In the last 150 years, the ability to speedily adapt to change has allowed America to hold a long-term global leadership position. Cooperative trade and communication infrastructures were built across the country that allowed people to share knowledge and resources. A significant amount of our workforce’s ability to apply forethought and adapt was attributed to the American education system. Held as a paragon for generations, experts studied it and other countries tried to emulate it. But the story of our workforce wasn’t tied to the classroom exclusively. Those experts were missing the whole picture.
Decades ago, when most Americans lived on farms, young people honed their thinking skills with hands-on jobs that took what they learned from parents first, and then the classroom, integrated that knowledge and then applied it to real world problems. Whether it was growing crops and raising animals (applying biology and chemistry) or baling hay, building fences and repairing the barn (applying physics and mathematics), children routinely made critical decisions that impacted their own lives and the lives of those around them. Often there were immediate, life-threatening consequences for failure to finish chores or complete tasks someone else was depending on them for.
Knowledge was put to use both in personal ways and for the benefit of others. Individuals had to perform under tough, chaotic circumstances. The result was self-confidence, a strong sense of purpose and value, and real, life-long learning.
Young children grew up on a steady diet of self-directed behavior. There was an appetite for growth and a willingness to change quickly and, with a wealth of creativity and drive, to risk, and adapt to change. This has been the basis of success in a worldwide free-market economy.
While classroom learning was/is indisputably important, students of the past came to school having had far more real life experiences than children have today. Thus, the education system alone cannot ensure the success of children today.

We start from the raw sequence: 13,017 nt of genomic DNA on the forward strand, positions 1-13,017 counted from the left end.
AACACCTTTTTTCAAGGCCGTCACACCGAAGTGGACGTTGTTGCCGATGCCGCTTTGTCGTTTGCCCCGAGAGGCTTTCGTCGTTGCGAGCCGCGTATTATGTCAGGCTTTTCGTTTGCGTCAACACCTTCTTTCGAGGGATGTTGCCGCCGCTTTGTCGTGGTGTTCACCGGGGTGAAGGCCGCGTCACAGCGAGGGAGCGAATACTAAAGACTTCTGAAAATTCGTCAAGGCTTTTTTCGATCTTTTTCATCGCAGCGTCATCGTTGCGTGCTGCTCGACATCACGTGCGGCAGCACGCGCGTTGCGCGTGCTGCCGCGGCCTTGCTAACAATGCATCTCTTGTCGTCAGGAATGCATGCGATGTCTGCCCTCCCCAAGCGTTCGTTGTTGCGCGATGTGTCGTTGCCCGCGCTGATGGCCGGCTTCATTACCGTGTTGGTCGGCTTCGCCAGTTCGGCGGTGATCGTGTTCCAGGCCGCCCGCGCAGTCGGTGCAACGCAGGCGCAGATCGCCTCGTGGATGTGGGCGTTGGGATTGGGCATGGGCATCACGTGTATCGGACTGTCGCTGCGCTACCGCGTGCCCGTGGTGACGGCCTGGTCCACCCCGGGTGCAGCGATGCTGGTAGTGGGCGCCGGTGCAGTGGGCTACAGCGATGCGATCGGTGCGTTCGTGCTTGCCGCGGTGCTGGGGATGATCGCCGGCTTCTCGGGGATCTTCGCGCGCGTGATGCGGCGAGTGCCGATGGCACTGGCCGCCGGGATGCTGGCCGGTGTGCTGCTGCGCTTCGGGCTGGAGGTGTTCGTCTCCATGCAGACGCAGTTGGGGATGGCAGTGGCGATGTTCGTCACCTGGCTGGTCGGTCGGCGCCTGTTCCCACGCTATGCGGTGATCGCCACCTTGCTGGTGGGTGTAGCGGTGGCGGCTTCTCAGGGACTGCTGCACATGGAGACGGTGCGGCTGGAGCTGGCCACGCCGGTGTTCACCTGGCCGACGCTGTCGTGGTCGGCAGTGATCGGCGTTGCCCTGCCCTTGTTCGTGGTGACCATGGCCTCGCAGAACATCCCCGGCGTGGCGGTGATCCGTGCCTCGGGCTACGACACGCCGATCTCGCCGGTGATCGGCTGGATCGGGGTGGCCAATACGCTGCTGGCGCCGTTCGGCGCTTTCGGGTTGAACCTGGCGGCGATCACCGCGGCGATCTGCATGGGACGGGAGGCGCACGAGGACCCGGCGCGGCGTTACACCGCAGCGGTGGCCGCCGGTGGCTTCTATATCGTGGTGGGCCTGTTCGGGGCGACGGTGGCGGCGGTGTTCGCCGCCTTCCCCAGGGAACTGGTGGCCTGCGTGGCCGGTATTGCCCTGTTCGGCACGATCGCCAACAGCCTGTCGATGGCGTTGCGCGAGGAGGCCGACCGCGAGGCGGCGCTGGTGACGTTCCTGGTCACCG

We all want our children to grow up in a joyous and safe environment, but we also need to recognize the importance of experiences that are challenging, at times stressful, and include opportunities for success and failure.
And Then Came the Internet…
In recent years, technology has enhanced our ability to access and manipulate massive amounts of information compared to the past. In the mid-1800s a set of McGuffey Readers was considered a prized possession. Then came the popularity of affordable encyclopedias, revered in every home they graced. Today, the swelling of access to information on the internet has devalued its value in the minds of young students. It’s also had dramatic implications for formal education. Young people assume that there is always an immediate right answer to every question, and it can be found on the internet.
What are educators supposed to do with children cognizant of an endless supply of information, but without the ability to apply judgment and reasoning in its interpretation?
Truly educated people do more than acquire information in a classroom setting. Those who regularly achieve success—and maintain it—are those who use critical and creative thinking skills to acquire and integrate information to solve problems and add value. Critical and creative thinking skills are not memorized. They are developed from facing life experiences and solving problems. These individuals don’t just move a controller or swipe a screen; they create, they innovate, and they serve others. They don’t just do a job and then consume, they make this a better world for themselves and others.
Though once the paragon of educational systems, America has dropped slowly from the top of global performance measures and now faces countless, multi-faceted challenges. Why? What do we need to do to bring ourselves back up? It will take time. But together we can.
Read on to learn about the B2W approach to a solution.